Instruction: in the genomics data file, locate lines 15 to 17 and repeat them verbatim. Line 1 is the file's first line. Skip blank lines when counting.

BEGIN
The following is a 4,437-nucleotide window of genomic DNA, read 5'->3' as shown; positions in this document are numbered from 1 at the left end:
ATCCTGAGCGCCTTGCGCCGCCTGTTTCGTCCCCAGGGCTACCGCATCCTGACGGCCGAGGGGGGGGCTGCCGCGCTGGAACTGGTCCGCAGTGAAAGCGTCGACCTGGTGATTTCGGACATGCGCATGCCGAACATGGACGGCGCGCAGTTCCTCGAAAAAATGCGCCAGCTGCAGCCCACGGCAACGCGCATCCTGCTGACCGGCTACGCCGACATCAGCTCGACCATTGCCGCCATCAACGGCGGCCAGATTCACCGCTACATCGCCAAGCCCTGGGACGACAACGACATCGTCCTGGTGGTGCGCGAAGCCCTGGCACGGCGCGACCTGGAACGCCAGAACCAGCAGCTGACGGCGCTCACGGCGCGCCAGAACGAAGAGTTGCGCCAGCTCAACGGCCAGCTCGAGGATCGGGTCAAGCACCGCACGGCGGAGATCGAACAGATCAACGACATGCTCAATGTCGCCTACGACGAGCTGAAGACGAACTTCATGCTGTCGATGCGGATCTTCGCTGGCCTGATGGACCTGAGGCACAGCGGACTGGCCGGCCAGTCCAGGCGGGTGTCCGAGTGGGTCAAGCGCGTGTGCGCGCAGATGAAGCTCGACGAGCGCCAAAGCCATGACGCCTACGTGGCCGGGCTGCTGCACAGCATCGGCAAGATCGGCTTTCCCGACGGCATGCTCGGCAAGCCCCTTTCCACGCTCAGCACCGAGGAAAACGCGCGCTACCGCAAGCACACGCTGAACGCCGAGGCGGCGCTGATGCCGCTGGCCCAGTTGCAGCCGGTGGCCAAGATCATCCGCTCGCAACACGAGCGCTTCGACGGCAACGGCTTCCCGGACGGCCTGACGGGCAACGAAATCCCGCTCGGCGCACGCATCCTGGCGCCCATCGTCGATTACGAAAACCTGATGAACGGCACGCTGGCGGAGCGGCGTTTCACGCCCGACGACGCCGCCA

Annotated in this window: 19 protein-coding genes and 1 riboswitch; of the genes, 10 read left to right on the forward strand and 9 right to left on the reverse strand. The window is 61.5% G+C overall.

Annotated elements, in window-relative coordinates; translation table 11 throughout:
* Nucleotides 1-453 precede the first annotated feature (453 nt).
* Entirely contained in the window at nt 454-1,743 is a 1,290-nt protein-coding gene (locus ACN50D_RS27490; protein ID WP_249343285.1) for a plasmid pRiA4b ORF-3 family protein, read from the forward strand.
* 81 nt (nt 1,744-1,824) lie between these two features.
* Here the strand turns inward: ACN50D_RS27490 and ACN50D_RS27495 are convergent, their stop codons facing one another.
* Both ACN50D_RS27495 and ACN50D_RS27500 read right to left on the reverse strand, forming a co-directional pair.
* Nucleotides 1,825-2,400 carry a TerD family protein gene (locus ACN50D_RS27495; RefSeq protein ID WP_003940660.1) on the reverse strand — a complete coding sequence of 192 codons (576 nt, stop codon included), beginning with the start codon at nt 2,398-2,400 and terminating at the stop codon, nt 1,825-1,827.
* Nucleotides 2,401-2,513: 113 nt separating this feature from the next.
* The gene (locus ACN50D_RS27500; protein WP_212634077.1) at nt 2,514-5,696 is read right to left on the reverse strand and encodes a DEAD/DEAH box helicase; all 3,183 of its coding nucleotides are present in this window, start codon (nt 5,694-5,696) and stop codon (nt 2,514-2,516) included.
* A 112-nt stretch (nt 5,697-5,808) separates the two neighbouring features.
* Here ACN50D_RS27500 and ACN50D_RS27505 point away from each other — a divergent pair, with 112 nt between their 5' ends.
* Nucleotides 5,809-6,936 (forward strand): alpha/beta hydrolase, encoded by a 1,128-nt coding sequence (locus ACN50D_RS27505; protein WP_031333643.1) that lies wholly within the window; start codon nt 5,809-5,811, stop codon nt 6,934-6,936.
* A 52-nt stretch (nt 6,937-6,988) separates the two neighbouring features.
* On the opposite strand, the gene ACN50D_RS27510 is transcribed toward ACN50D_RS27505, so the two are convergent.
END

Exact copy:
* Nucleotides 5,809-6,936 (forward strand): alpha/beta hydrolase, encoded by a 1,128-nt coding sequence (locus ACN50D_RS27505; protein WP_031333643.1) that lies wholly within the window; start codon nt 5,809-5,811, stop codon nt 6,934-6,936.
* A 52-nt stretch (nt 6,937-6,988) separates the two neighbouring features.
* On the opposite strand, the gene ACN50D_RS27510 is transcribed toward ACN50D_RS27505, so the two are convergent.